The recent student accommodation introduction has proven very popular but we are still taking replies; until further notice anyway!
We note Money Observer offers some words of advice on student accommodation in its latest issue. Let’s quote, ‘Demand for student accommodation remains on the up, undimmed by recent tuition fee hikes.
In its latest annual report on the student accommodation market, property consultant Savills asserts: ‘The student housing market has been a resilient and stable investment during the downturn and that is forecast to continue.’ The report, UK Student Housing, forecasts a total return of 9.3 per cent for the 2013/14 academic year.’
‘As well as offering healthy rental yields, student accommodation has a number of other features that can make it an attractive investment. For starters, it has a low correlation to more traditional asset classes.
Adam Davis, director of fund distribution at property investment firm The Mansion Group, explains: ‘While most other asset classes struggled during the downturn in 2007/08, the fundamentals remained solid for student accommodation. Constant demand means it can deliver a predictable income stream.’
Indeed, the supply/demand ratio is the key strength of the student accommodation market. Although student numbers dropped off in 2012 when tuition fees were increased to up to £9,000 a year, intake rates have returned to the levels seen in 2010 (with 2011 discounted, as it was a bumper year with undergraduates looking to beat the tuition fee hike). While student numbers are stable, there is a continuing shortage of property.’ More to follow.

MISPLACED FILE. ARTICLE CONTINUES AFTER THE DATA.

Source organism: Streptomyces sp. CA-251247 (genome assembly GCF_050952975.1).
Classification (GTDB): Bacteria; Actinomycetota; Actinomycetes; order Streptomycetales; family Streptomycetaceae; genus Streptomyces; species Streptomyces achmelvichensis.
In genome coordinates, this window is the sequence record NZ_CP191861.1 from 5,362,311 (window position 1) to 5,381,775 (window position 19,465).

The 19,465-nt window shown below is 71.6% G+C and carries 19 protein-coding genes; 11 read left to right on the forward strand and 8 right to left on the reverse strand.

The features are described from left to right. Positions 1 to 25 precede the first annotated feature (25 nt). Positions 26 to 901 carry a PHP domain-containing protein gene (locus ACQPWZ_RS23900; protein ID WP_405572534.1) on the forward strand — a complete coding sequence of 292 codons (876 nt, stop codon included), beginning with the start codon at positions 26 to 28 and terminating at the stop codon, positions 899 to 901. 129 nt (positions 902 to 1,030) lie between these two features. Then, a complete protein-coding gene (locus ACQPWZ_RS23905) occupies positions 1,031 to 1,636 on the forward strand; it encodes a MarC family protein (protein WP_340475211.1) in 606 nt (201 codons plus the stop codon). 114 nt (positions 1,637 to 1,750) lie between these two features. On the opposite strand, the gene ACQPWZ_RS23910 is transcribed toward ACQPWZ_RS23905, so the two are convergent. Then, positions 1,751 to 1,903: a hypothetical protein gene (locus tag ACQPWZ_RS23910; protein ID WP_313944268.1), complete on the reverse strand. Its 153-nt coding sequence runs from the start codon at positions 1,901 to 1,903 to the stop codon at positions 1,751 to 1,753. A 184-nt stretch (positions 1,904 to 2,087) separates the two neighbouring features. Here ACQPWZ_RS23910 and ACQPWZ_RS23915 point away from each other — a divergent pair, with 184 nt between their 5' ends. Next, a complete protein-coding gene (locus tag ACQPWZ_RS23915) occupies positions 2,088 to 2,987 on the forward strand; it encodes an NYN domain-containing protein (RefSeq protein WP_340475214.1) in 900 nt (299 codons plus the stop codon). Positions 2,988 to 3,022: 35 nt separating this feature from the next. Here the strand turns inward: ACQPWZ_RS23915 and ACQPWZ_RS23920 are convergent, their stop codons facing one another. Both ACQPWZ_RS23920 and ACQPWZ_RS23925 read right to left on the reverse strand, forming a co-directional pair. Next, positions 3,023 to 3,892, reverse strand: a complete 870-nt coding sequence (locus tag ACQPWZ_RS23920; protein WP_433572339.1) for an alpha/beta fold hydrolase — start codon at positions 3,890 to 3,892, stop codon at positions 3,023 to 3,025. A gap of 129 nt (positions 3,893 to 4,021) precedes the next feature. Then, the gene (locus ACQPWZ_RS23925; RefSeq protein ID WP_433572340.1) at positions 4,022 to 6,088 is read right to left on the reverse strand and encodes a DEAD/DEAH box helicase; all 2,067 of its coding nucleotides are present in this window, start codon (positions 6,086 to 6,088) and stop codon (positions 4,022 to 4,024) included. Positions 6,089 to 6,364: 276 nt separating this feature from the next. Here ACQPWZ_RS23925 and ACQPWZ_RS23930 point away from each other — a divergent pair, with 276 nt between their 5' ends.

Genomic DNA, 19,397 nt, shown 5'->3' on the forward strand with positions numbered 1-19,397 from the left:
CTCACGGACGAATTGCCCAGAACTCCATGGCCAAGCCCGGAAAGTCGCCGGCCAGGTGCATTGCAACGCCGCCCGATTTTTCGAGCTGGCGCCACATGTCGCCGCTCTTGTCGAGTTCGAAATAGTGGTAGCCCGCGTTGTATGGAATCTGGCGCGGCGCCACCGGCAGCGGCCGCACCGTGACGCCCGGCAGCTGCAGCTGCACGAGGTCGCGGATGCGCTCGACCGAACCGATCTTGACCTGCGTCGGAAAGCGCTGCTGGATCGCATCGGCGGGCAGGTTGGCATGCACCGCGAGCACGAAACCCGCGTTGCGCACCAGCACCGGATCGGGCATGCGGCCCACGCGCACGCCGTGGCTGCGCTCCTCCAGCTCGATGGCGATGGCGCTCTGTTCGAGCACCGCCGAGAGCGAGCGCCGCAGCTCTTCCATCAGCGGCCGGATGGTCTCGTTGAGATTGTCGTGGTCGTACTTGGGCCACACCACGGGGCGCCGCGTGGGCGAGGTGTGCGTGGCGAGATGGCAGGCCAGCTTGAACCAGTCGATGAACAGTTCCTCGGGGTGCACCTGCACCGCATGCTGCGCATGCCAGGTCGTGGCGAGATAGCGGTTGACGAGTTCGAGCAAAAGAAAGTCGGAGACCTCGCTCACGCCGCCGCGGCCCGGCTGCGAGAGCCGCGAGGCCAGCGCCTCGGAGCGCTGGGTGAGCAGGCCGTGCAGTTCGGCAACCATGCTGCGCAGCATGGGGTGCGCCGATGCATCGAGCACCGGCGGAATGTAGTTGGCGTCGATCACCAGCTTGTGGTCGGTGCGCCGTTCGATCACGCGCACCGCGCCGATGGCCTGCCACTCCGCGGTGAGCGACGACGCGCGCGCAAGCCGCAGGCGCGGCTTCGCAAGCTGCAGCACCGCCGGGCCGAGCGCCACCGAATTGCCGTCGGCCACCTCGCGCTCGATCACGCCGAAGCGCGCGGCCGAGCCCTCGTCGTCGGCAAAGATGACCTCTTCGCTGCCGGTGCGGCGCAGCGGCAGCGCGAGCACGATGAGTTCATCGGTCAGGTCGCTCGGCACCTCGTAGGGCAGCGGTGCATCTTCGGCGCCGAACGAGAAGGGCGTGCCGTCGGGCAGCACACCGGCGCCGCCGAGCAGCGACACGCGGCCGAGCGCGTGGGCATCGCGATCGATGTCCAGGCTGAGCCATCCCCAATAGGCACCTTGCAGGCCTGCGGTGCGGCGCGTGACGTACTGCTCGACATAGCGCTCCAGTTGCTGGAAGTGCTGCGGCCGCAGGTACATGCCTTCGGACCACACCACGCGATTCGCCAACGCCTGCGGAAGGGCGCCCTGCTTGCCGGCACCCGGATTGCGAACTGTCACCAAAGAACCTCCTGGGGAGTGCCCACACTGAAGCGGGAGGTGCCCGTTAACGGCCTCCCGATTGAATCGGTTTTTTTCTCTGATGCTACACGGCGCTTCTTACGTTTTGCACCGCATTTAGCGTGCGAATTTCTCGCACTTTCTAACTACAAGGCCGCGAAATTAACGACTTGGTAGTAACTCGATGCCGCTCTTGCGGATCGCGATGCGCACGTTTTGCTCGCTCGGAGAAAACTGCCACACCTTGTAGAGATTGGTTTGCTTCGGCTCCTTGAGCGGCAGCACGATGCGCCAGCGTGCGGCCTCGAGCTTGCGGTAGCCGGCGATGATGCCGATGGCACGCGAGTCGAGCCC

Fixed rate mortgage deals look set to rise soon as money market rates have been climbing. As such, lenders are expected to push up rates shortly. How much? Put it this way, over the past week or two, five year swaps have risen by about 0.25 to 0.3 per cent.
Andrew Hagger at Moneycomms is in the media saying, ‘Money market swap rates increased significantly last week with a massive spike on Thursday. We must now wait to see whether these higher rates hold but already lenders are starting to increase mortgage rates.’
We’ve long been saying that blanket licensing of BTL properties is coming and that, between now and then, you need to check with the relevant local council to see what they are doing regarding BTL in your locality.
Newham Council in London has led the way with a scheme that has been enforced for this year. Figures released by the council show 30,000 licence applications were received, 22,000 licences were issued, 67 prosecutions and 43 cautions were enforced and 2,320 properties have received warning letters.
Newham’s Mayor, Sir Robin Wales, says, ‘It is clear from our consultation that our residents, including tenants in private sector homes, massively back our plans. This scheme shows that Newham is leading the country when it comes to tackling bad landlords who flout the law. One in five unlicensed properties in the borough have been found to harbour suspected criminals.’ I rather think that BTL landlords may resent the implication that many of us are rogues and scoundrels but across-the-board licensing is certainly on its way. Food for thought.
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